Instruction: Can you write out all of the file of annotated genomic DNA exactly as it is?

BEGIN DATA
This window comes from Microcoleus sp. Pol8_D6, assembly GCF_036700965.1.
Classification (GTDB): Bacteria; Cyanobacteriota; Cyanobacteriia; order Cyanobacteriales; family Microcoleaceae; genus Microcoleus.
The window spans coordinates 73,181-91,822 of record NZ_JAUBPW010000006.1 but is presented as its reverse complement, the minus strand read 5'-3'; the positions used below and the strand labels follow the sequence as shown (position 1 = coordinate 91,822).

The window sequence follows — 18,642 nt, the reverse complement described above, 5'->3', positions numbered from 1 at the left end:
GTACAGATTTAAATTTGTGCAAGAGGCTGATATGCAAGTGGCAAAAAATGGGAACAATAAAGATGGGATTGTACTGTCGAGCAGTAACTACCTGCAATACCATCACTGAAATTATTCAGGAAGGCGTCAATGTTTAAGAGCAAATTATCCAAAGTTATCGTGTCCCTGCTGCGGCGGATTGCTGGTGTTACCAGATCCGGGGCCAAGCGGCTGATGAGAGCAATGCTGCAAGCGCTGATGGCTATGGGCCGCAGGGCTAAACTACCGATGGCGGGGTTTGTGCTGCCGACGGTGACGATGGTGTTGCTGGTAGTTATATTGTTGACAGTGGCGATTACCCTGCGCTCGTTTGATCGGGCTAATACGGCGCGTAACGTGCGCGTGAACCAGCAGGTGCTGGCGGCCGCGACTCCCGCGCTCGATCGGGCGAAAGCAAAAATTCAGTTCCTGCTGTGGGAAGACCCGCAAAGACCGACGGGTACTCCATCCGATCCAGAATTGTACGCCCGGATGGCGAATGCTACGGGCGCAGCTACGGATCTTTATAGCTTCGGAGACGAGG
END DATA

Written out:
This window comes from Microcoleus sp. Pol8_D6, assembly GCF_036700965.1.
Classification (GTDB): Bacteria; Cyanobacteriota; Cyanobacteriia; order Cyanobacteriales; family Microcoleaceae; genus Microcoleus.
The window spans coordinates 73,181-91,822 of record NZ_JAUBPW010000006.1 but is presented as its reverse complement, the minus strand read 5'-3'; the positions used below and the strand labels follow the sequence as shown (position 1 = coordinate 91,822).

The window sequence follows — 18,642 nt, the reverse complement described above, 5'->3', positions numbered from 1 at the left end:
GTACAGATTTAAATTTGTGCAAGAGGCTGATATGCAAGTGGCAAAAAATGGGAACAATAAAGATGGGATTGTACTGTCGAGCAGTAACTACCTGCAATACCATCACTGAAATTATTCAGGAAGGCGTCAATGTTTAAGAGCAAATTATCCAAAGTTATCGTGTCCCTGCTGCGGCGGATTGCTGGTGTTACCAGATCCGGGGCCAAGCGGCTGATGAGAGCAATGCTGCAAGCGCTGATGGCTATGGGCCGCAGGGCTAAACTACCGATGGCGGGGTTTGTGCTGCCGACGGTGACGATGGTGTTGCTGGTAGTTATATTGTTGACAGTGGCGATTACCCTGCGCTCGTTTGATCGGGCTAATACGGCGCGTAACGTGCGCGTGAACCAGCAGGTGCTGGCGGCCGCGACTCCCGCGCTCGATCGGGCGAAAGCAAAAATTCAGTTCCTGCTGTGGGAAGACCCGCAAAGACCGACGGGTACTCCATCCGATCCAGAATTGTACGCCCGGATGGCGAATGCTACGGGCGCAGCTACGGATCTTTATAGCTTCGGAGACGAGG